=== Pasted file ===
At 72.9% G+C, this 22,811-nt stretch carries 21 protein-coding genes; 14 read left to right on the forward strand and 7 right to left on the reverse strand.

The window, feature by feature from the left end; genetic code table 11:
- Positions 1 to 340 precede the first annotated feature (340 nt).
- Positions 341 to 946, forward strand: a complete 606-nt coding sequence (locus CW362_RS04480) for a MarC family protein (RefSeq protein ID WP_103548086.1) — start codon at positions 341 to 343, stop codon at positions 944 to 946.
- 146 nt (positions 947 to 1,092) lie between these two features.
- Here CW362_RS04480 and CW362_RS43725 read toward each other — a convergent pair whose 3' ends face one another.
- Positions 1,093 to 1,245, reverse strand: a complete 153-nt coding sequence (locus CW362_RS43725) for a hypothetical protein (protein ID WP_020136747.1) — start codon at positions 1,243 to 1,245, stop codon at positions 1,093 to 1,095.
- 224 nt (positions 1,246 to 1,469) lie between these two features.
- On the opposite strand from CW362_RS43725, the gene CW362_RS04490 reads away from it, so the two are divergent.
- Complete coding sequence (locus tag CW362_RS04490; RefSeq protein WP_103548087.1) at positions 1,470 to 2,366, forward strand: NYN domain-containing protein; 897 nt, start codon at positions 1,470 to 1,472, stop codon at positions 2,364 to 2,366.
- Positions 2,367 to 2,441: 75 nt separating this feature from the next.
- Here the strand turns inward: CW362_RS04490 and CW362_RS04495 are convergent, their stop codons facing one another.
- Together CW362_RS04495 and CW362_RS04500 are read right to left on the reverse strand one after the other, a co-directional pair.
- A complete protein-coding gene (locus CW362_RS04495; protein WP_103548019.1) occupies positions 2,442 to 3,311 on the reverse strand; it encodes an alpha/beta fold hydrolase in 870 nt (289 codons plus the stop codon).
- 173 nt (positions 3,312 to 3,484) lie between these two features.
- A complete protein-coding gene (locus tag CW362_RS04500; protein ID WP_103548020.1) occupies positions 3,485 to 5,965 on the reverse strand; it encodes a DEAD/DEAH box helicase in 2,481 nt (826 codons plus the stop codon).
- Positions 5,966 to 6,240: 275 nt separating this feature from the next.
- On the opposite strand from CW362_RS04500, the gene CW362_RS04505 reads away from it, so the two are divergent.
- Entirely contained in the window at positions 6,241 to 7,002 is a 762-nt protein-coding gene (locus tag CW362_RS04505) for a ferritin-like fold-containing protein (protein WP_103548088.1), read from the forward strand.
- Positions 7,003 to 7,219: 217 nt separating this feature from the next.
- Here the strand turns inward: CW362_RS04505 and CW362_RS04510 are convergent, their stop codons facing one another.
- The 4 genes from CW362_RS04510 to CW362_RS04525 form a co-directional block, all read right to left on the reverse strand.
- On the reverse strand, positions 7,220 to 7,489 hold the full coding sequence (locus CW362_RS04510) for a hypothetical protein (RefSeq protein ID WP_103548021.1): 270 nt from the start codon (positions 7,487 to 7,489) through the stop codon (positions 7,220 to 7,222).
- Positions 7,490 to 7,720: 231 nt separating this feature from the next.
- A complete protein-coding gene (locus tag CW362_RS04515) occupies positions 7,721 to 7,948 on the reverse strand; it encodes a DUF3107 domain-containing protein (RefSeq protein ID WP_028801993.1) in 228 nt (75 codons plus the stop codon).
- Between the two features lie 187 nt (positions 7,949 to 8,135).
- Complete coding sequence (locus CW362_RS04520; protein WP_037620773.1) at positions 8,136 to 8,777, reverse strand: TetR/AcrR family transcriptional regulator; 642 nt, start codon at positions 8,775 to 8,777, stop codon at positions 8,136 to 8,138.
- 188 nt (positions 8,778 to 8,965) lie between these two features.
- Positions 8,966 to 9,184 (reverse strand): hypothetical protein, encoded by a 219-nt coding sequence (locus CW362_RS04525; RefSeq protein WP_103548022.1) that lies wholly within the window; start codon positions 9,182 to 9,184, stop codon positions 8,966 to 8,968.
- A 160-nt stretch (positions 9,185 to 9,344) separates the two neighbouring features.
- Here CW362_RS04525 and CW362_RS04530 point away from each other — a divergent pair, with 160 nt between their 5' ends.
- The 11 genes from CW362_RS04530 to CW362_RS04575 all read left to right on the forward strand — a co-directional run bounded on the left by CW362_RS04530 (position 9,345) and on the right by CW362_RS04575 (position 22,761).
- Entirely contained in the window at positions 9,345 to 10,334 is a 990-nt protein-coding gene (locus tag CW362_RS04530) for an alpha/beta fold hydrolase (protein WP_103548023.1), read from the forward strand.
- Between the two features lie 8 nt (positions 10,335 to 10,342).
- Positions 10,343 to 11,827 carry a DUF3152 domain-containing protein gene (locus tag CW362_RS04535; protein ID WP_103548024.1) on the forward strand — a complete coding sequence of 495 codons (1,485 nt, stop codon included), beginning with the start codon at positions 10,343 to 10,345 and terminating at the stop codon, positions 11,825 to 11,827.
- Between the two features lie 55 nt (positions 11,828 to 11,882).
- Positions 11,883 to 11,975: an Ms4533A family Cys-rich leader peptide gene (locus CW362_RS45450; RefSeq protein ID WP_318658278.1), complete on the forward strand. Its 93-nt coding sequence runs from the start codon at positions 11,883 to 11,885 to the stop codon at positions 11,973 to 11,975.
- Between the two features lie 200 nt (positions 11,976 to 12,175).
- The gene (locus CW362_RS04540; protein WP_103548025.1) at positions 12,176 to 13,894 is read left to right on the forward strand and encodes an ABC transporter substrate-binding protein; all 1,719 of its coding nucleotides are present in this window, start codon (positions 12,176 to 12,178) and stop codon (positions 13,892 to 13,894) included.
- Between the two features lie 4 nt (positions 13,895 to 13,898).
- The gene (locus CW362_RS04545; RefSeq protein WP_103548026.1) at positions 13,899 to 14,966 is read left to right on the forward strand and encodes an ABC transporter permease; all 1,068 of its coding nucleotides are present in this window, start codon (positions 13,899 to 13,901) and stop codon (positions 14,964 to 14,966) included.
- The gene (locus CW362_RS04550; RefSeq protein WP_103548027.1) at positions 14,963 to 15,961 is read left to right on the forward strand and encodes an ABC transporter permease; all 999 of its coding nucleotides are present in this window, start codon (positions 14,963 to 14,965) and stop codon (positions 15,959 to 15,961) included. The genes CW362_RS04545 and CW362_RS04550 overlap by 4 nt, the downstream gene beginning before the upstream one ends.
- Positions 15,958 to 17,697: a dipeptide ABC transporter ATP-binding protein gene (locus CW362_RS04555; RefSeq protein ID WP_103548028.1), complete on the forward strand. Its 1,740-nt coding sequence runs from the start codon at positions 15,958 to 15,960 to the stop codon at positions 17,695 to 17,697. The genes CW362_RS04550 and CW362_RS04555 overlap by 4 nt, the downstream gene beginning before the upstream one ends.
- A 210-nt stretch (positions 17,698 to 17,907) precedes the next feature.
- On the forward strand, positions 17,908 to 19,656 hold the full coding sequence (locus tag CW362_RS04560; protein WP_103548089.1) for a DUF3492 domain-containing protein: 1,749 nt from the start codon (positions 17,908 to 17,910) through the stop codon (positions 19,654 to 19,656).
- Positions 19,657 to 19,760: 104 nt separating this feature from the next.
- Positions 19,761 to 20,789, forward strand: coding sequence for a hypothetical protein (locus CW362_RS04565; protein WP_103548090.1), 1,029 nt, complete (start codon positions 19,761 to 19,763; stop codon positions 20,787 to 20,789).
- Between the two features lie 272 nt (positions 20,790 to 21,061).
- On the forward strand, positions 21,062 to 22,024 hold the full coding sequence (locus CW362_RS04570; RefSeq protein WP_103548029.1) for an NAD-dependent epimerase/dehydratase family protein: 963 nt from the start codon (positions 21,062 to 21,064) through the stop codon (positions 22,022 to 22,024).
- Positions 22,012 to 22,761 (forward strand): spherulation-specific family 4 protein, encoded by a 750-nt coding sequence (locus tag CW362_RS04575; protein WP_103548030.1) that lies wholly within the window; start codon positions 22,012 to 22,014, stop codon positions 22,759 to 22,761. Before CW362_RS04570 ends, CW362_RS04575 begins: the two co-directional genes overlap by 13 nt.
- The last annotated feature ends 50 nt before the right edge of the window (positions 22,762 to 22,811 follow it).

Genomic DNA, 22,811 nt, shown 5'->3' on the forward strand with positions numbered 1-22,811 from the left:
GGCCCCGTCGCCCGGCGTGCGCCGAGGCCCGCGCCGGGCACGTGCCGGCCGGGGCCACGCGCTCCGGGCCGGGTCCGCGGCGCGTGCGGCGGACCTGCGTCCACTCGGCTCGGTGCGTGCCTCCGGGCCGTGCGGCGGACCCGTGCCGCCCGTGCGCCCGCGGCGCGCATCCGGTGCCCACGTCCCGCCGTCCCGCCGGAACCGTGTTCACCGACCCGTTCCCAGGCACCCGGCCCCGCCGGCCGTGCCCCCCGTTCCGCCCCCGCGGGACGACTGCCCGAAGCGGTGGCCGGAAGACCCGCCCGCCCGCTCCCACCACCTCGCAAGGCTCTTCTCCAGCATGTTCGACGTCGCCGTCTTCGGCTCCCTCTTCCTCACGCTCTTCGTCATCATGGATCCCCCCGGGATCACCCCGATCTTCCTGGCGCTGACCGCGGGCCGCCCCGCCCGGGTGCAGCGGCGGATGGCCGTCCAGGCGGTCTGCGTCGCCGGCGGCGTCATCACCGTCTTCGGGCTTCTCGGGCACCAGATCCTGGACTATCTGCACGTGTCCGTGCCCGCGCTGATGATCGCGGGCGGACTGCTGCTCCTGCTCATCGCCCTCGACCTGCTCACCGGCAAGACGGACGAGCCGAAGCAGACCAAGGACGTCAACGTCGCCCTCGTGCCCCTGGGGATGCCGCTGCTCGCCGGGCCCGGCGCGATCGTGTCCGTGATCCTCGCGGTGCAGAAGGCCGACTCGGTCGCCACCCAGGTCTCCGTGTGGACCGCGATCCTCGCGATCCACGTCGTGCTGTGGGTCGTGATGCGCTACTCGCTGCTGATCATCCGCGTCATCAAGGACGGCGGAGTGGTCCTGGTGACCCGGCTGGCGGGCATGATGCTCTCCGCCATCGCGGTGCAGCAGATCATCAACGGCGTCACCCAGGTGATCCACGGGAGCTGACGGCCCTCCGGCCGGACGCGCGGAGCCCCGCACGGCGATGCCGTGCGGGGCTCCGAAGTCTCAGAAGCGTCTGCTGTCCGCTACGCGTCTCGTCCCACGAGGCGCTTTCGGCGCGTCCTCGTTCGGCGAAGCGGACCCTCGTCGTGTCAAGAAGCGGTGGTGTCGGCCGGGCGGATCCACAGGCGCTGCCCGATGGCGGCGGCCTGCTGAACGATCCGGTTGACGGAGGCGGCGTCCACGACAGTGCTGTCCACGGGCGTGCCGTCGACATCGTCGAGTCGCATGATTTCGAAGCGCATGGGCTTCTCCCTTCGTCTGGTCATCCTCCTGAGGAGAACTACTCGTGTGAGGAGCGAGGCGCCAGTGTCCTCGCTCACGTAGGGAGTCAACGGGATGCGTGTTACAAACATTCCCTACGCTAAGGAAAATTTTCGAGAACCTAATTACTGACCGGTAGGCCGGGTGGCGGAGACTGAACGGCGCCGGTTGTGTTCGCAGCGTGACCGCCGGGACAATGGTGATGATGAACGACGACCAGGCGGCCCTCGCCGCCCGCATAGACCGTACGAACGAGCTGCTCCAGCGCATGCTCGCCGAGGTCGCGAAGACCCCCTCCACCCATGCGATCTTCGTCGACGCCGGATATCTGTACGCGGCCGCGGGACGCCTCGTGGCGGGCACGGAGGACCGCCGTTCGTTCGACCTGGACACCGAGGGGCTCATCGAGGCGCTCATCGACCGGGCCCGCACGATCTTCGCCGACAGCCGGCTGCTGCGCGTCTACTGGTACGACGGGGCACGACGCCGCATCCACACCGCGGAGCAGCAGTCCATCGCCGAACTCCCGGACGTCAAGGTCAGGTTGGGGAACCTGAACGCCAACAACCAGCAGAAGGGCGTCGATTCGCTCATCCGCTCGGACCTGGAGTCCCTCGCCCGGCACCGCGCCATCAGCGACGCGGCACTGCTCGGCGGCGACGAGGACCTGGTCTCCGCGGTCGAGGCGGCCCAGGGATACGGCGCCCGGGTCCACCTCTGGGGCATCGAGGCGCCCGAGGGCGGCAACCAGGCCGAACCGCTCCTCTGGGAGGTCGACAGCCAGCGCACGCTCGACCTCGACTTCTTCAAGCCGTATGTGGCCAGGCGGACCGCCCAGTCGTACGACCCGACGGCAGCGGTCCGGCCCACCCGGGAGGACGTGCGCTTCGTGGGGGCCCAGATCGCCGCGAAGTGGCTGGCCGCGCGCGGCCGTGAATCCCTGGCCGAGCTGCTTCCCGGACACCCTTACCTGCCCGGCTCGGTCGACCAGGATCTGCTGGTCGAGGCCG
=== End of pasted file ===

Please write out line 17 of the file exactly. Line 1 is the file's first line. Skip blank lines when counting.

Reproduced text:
- Positions 5,966 to 6,240: 275 nt separating this feature from the next.